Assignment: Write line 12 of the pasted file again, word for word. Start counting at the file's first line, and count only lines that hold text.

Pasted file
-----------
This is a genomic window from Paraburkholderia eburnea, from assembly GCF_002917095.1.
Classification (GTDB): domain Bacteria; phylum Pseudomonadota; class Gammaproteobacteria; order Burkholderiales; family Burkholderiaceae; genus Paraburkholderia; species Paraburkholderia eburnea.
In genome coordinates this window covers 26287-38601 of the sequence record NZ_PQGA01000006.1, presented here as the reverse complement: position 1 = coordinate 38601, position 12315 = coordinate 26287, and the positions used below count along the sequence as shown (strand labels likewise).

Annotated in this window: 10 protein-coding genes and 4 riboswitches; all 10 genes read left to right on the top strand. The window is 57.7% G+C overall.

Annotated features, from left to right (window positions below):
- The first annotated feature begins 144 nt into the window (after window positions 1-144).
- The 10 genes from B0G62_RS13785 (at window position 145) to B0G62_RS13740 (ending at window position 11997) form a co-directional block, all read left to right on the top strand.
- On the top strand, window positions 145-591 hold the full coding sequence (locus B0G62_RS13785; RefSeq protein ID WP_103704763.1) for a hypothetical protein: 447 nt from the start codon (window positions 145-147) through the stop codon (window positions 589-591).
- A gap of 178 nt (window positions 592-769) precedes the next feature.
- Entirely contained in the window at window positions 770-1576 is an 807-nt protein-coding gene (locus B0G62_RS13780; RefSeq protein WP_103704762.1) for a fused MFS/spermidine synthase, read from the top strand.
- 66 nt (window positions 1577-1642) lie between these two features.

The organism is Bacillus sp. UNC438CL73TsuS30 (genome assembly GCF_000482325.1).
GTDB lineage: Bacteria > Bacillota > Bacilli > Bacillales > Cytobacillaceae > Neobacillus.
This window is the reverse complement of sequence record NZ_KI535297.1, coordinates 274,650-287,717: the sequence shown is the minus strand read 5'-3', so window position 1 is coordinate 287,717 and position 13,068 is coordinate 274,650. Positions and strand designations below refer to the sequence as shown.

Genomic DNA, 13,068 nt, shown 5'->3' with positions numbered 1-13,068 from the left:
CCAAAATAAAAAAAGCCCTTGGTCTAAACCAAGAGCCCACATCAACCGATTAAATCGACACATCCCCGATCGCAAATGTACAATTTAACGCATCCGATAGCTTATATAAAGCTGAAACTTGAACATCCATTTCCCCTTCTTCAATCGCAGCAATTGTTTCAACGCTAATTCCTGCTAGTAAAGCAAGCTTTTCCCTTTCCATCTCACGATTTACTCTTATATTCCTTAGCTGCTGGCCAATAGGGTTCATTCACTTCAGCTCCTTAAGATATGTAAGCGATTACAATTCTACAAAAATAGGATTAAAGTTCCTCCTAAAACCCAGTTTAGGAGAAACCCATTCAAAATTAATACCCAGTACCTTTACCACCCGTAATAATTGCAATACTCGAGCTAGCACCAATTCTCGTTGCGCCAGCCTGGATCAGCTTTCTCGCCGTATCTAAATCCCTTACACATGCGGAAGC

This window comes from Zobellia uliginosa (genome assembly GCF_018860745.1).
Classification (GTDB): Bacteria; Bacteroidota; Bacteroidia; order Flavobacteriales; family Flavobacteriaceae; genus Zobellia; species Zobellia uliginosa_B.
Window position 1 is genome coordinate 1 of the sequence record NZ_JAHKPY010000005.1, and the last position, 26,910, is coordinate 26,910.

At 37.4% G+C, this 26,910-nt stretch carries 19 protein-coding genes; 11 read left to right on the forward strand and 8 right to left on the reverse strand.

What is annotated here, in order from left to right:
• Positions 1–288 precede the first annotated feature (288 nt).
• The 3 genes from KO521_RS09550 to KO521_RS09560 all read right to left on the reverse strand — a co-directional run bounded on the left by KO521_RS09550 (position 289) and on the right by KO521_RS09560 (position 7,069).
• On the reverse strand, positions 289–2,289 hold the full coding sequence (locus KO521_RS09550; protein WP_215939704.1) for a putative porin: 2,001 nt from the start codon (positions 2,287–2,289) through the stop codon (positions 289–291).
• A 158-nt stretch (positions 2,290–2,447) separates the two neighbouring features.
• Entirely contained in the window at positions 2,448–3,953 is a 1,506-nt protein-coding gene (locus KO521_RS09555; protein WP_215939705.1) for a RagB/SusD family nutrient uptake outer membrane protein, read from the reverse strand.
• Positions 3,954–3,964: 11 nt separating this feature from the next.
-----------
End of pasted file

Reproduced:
The organism is Bacillus sp. UNC438CL73TsuS30 (genome assembly GCF_000482325.1).